Verdicts often come down to who tells the better story. As a litigator, you sometimes need help telling your story, so you turn to an expert witness.
When you work with experts, are you getting everything you need from them? Many lawyers aren’t.
To help you extract more value from the partnership, check out this recent National Institute for Trial Advocacy webinar hosted by Arizona Superior Court Judge Christopher T. Whitten and Dr. Erin Nelson, director of the behavioral sciences curriculum at the University Of Arizona College Of Medicine. Here’s some of their advice from the webinar on preparing experts. We’ve tailored it to our area of concern, the deposition:
Using – and preparing – your expert for deposition
If the intricacies of your case’s subject matter are over your head, or if you as an attorney don’t have requisite technical credentials, you’ll want to bring in an expert, Whitten and Nelson point out. In some jurisdictions, certain cases require experts as a matter of course. Professional malpractice is a typical example.
For some experts, a deposition can be a foreign setting. Good preparation will pay off (even for those seasoned experts who testify regularly).
First, thoroughly explain the process. Let them know what the room will be like, whether they’ll be video-recorded, who will be questioning them, and whether opposing counsel is friendly or aggressive. Help them understand that it’s perfectly normal to be interrupted with an objection or to see attorneys quarrelling.
Advise experts (and all witnesses, for that matter) to answer only the questions being asked. As Whitten and Nelson note, many experts (and lay witnesses) want to go beyond the question at hand to answer questions that they think counsel should be asking.
Let experts know that it’s okay if opposing counsel scores a point against them during examination. You’ll come back on re-direct and give them a chance to undo the damage.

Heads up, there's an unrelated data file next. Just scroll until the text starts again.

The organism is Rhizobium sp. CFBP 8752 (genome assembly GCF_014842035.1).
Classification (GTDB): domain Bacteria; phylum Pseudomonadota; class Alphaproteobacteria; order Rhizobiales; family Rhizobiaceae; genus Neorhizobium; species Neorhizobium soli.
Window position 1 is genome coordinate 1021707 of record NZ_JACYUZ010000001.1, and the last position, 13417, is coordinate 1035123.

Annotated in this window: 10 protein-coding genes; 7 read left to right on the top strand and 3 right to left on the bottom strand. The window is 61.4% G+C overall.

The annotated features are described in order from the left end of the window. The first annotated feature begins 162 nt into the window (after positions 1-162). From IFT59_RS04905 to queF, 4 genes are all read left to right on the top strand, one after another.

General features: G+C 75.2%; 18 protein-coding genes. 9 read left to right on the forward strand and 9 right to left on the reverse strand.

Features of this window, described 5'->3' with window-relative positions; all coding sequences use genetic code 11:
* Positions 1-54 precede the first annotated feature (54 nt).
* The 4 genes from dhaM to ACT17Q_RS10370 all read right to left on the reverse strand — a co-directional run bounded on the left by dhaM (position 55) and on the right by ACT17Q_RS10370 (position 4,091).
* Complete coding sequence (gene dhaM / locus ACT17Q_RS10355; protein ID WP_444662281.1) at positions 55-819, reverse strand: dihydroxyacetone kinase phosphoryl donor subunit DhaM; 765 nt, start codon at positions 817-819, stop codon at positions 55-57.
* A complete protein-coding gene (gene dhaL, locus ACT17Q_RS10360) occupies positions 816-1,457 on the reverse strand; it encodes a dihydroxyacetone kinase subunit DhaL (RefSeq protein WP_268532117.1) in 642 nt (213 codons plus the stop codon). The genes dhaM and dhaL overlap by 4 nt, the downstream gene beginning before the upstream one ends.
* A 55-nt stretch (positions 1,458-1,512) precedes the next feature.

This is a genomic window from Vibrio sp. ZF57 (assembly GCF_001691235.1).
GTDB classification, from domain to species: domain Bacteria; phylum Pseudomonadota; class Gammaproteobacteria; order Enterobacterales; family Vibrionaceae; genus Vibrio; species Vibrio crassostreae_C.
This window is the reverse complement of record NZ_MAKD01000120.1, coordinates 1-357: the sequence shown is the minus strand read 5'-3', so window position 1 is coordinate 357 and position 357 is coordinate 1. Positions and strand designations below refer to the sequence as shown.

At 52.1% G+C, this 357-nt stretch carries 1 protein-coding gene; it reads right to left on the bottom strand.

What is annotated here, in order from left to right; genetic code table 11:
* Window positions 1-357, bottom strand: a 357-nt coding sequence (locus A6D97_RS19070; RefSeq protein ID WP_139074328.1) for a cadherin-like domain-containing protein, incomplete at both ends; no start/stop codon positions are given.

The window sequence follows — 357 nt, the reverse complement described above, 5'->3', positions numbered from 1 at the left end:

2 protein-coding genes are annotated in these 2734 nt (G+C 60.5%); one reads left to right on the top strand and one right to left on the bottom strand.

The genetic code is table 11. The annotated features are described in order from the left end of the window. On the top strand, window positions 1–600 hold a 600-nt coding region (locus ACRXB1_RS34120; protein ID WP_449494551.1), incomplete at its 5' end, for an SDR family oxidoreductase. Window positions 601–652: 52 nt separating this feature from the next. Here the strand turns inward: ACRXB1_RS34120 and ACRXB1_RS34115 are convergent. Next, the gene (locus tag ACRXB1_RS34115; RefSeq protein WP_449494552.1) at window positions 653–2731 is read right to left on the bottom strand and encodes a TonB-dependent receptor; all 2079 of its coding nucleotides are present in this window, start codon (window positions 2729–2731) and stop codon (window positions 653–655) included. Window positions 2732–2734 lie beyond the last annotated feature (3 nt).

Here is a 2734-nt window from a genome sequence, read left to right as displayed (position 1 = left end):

If the deposition will be video-recorded, discuss how witnesses should dress, manage their body language and maintain their poise. Experts (or any witness) should know that if they need a break during the session, it’s their right to ask for one.
Next, make sure experts know that they have the right to stop and think before answering a question. Long pauses are okay, say Whitten and Nelson. Pausing also helps a witness appear thoughtful and avoids the tendency for the witness to become combative or argumentative.
Finally, if the case goes to trial, Whitten and Nelson say there are a few more items to think about: Tell your experts to avoid, or at least explain, any industry jargon so that it’s easy for the judge and jury to understand. Make sure experts address the jury and/or judge as well as the lawyers. And give your expert an opportunity to get out of the witness stand and show the jurors something – to walk around and teach. Warn them about humor: although it’s good in judicious doses, flippancy is not.
Great expert witnesses can make your case, but they’re only as good as you help them to be. Spend some time preparing, and the partnership will pay off. With luck, they help you tell exactly the story that your client needs told.